Iconography: The Image of the Baptism of Christ - The Theophany


By His Grace Bishop Joachim of Amissos, PhD
Bishop Joachim of Amissos is an internationally recognized expert in Byzantine Iconography and is the Director of the Archbishop Iakovos Library at Hellenic College/Holy Cross. 

As noted in previous Newsletters, Byzantine/Orthodox churches were provided with a number of images referred to as the Christological cycle, that is a cycle of images depicting scenes from the life of Christ and/or the Theotokos. These scenes often correspond to the major feasts of the liturgical year, thus linking the sacred images with liturgical celebrations of special feast-days and also to the Eucharist’s commemorative aspect of the entire saving events of the life of Christ. 

One of the Christological scenes to be found in the Saint Nicholas Shrine at Ground Zero is that of the Baptism of Christ, or the Theophany, the manifestation of God, the liturgical commemoration of which is 6 January. Images of the Baptism appear as early as the 3rd century and the image was essentially standardized by the 6th century as seen on numerous objects of pilgrimage art originating from the Holy Land. The essential elements are found at the center of the image of the Baptism: Christ standing in the River Jordan, with Saint John the Baptist or Forerunner (the Prodromos), standing on the shore at the left, his right hand placed on the head of the Lord in the act of baptizing, while the Holy Spirit, in the form of a Dove emanating from the semicircular arc of Heaven, appears above His head (Matthew 3:13-17; Mark 1: 9-11; Mark 3: 21-22; John 1:32-34). As in some middle- and late-Byzantine examples, there is a cross placed in the middle of the River, a reference to the actual cross marking the traditional pilgrimage site of Christ’s Baptism in the Jordan. This detail further reinforces the pilgrimage nature of the Shrine, a sacred space for those seeking to worship during the Divine Services and to commemorate those who lost their lives at this site and to find solace in the promise of the Resurrection. The figures riding the marine creatures are personifications of the River Jordan, demonstrating the continuation of the classical tradition of personified rivers and seas into the realm of Christian art. They are shown turning away from the Lord and fleeing, visualizing the Psalm verses sung during the liturgical celebrations of Theophany: “The sea beheld and fled, Jordan tuned back” (113:3) and “What aileth thee, O sea, that thou fleddest? And thou Jordan, that thou didst turn back?” (113:5). Opposite Saint John, on the right bank, are the attendant Angles, bowing in worship at the appearance of Christ, God in the flesh, in the Jordan.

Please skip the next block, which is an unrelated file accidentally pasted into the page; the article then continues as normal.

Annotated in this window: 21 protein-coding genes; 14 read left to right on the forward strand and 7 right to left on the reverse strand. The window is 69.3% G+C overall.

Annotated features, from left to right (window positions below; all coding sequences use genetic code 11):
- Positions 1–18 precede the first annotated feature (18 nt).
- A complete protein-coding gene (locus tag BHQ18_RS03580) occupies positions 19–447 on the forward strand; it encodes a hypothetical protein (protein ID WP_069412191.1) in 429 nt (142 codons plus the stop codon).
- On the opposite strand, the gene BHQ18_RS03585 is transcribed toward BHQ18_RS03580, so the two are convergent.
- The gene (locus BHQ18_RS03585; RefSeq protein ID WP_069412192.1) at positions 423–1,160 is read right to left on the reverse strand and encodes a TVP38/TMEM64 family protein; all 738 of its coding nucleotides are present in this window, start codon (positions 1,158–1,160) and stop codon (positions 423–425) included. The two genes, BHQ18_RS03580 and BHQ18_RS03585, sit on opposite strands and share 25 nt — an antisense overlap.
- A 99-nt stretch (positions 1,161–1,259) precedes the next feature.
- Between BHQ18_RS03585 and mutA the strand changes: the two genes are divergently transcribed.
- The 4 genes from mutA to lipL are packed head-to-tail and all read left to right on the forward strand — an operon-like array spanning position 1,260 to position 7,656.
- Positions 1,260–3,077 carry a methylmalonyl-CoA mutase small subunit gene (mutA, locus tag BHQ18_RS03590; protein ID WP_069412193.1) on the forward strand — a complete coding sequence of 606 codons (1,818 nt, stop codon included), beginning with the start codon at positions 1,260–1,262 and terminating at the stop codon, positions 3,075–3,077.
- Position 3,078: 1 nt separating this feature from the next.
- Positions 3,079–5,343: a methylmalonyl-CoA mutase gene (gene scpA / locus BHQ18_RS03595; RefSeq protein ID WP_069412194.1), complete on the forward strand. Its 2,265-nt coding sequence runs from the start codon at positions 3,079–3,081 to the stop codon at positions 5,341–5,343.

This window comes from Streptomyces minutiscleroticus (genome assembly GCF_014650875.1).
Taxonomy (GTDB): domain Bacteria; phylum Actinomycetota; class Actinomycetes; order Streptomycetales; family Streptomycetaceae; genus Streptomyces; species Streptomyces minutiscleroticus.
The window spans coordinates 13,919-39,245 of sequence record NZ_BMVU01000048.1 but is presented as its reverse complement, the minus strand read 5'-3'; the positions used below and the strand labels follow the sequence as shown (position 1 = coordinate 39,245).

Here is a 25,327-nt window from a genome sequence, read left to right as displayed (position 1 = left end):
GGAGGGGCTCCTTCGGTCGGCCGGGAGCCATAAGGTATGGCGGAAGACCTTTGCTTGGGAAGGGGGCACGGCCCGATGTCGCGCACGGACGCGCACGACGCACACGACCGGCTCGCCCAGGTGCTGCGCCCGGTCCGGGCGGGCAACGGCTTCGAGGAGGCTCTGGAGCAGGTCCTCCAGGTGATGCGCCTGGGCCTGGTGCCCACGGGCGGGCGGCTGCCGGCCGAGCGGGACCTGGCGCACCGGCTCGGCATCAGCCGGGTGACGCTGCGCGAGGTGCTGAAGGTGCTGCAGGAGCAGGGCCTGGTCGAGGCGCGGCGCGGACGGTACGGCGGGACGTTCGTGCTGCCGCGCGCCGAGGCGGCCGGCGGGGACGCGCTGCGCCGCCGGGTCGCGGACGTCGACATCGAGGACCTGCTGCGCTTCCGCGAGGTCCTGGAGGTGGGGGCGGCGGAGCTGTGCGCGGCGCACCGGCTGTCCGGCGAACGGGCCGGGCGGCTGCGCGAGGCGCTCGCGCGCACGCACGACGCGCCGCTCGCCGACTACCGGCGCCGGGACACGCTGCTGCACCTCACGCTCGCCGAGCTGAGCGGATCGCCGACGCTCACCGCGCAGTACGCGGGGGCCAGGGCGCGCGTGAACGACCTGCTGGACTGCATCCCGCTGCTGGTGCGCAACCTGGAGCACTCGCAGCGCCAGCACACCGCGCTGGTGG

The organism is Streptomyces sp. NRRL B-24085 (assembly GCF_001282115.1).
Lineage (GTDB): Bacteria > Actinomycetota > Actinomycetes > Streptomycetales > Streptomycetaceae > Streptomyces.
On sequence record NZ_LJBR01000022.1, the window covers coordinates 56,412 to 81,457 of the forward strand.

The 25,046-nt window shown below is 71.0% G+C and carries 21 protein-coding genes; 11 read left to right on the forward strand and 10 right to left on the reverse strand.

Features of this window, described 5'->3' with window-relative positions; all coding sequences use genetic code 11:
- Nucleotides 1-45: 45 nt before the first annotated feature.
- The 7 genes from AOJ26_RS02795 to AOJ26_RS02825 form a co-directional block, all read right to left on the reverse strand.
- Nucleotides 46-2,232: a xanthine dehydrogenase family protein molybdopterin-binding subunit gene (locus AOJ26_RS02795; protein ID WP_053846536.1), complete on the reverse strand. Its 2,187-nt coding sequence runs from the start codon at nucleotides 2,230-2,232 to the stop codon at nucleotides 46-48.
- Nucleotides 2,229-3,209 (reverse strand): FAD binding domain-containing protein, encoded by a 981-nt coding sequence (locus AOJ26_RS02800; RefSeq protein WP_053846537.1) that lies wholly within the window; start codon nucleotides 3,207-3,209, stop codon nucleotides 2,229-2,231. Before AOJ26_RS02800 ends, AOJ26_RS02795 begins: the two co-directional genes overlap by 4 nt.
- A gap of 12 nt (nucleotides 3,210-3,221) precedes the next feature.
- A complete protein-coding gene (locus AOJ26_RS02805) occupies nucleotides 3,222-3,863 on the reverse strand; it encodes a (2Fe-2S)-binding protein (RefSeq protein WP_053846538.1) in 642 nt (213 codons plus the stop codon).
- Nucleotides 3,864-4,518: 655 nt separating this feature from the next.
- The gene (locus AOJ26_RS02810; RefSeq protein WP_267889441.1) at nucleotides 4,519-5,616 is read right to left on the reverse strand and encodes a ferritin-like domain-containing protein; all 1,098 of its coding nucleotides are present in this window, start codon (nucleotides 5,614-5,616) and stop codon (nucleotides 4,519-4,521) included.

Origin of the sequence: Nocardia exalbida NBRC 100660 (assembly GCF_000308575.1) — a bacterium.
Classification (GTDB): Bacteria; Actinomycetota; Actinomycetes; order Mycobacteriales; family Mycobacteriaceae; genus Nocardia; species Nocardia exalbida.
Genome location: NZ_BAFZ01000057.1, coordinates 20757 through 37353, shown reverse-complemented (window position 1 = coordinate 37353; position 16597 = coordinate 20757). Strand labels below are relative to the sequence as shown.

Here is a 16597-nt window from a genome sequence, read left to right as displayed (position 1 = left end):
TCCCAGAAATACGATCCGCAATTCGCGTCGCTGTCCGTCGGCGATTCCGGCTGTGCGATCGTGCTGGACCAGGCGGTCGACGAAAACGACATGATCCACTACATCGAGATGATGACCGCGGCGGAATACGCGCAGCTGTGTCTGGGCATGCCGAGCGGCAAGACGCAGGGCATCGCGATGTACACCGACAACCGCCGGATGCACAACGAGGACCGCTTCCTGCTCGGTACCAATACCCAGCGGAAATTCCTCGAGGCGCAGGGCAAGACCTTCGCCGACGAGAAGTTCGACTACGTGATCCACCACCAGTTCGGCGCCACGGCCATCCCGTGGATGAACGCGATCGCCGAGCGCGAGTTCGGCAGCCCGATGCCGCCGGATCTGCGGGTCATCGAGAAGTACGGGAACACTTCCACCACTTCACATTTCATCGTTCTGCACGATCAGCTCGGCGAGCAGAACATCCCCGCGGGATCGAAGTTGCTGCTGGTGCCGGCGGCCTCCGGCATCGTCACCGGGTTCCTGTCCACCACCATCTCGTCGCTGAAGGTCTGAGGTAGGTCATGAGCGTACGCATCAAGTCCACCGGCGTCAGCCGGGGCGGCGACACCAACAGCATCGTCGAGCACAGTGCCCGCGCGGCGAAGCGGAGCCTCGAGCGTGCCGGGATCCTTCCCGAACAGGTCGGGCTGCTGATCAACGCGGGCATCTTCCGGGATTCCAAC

Our example has, to the left and right, additional narrative details related to the central event of the Baptism. Such enhanced depictions are found in various images of the Baptism from the late- and post-Byzantine period, such as in the 14th-century narthex mosaics of the church of the Chora in Constantinople and the Athonite churches of the Protaton and Chilandar. The two lateral subsidiary scenes depict Saint John’s witnessing of Christ. At the left, the Forerunner is announcing to the crowd of Pharisees and Levites, among whom stands Christ Himself, and proclaims, “I baptize with water: but there standeth one among you, whom ye know not…..(John 1:26). Behind the group appears a tree with the axe, an iconographic detail referencing Matthew 3:10 and Luke 3:9: “And now also the axe is laid unto the root of the trees…,” indicating that with the appearance of Christ, the Judgment is beginning. 

At the right is seen the figure of the Baptist addressing Christ, who stands upon a circular disc with a winnowing fan in His right hand, visualizing the texts of Matthew 3:12 & Luke 3:17, which describe Christ purging the threshing floor and separating the wheat from the chaff, another metaphor for the Judgment.

The scene of the Baptism of Christ in the Shrine will be placed in the upper arched area of the north wall of the nave, directly opposite the scene of Christ’s Nativity in the corresponding location on the south wall. Historically, in the early Church, both events were commemorated together on 6 January and only later by the fourth century were they celebrated as two separate feast-days. The two images act in concert and antiphonally: both depict the appearance and revelation of the Incarnate God to the world.